Netflix now admits that for the past five years, all through the debate on net neutrality, it was deliberately slowing its videos watched by users on AT&T and Verizon’s wireless networks. The company did so for good reason—to protect users from overage penalties. But it never told users at a time when Netflix was claiming carriers generally were deliberately slowing its service to protect their own TV businesses—a big lie, it turned out.
All this has brought considerable and well-deserved obloquy on the head of Netflix CEOReed Hastings for his role in inviting extreme Obama utility regulation of the Internet. Others deserve blame too. Google lobbied the administration privately but was too chicken to speak up publicly against utility regulation.
But Netfix appears to have acted out of especially puerile and venal motives. Netflix at the time was trying to use political pressure to cut favorable deals to connect directly to last-mile operators like Comcast and Verizon—a penny-ante consideration worth a few million dollars at best, for which Netflix helped create a major public policy wrong-turn.
Net Neutrality is one of those Orwellian words that mean exactly the opposite of what they sound like. There is a battle that goes on in the marketplace in virtually every communication medium between content creators and content deliverers. We can certainly see this in cable TV, as media companies and the cable companies that deliver their product occasionally have battles that break out in public. But one could argue similar things go on even in, say, shipping, where magazine publishers push for special postal rates and Amazon negotiates special bulk UPS rates.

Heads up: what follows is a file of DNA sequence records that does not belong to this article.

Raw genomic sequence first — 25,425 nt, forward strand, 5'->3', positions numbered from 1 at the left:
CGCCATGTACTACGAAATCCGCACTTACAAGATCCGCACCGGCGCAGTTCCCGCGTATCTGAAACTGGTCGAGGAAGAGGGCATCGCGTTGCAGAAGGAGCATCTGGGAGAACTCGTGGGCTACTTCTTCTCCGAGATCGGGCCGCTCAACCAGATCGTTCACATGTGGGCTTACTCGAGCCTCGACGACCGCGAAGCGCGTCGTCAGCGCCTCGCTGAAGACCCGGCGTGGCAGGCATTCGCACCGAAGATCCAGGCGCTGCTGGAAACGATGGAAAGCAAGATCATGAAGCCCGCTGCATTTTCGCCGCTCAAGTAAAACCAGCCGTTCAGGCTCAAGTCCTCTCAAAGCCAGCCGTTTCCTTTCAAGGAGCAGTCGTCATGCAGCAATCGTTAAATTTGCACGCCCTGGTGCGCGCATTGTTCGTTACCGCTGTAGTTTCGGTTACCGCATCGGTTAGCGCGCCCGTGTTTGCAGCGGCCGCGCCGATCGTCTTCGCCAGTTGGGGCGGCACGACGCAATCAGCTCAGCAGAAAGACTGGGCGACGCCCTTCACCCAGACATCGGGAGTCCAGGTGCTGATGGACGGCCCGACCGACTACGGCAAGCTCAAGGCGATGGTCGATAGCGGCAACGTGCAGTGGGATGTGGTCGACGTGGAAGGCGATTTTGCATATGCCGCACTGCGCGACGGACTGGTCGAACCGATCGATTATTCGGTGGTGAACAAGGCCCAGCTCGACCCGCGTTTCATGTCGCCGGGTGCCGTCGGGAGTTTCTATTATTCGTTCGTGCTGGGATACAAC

In fact, this fight for rents across a vertical supply chain exists in virtually every industry. Consumers will pay so much for a finished product. Any vertical supply chain is constantly battling over how much each step in the chain gets of the final consumer price.
What "net neutrality" actually means is that certain people, including apparently the President, want to tip the balance in this negotiation towards the content creators (no surprise given Hollywood's support for Democrats). Netflix, for example, takes a huge amount of bandwidth that costs ISP's a lot of money to provide. But Netflix doesn't want the ISP's to be be able to charge for this extra bandwidth Netflix uses - Netflix wants to get all the benefit of taking up the lion's share of ISP bandwidth investments without having to pay for it. Net Neutrality is corporate welfare for content creators....
I am still pretty sure the net effect of these regulations, whether they really affect net neutrality or not, will be to disarm ISP's in favor of content providers in the typical supply chain vertical wars that occur in a free market. At the end of the day, an ISP's last resort in negotiating with a content provider is to shut them out for a time, just as the content provider can do the same in reverse to the ISP's customers. Banning an ISP from doing so is like banning a union from striking.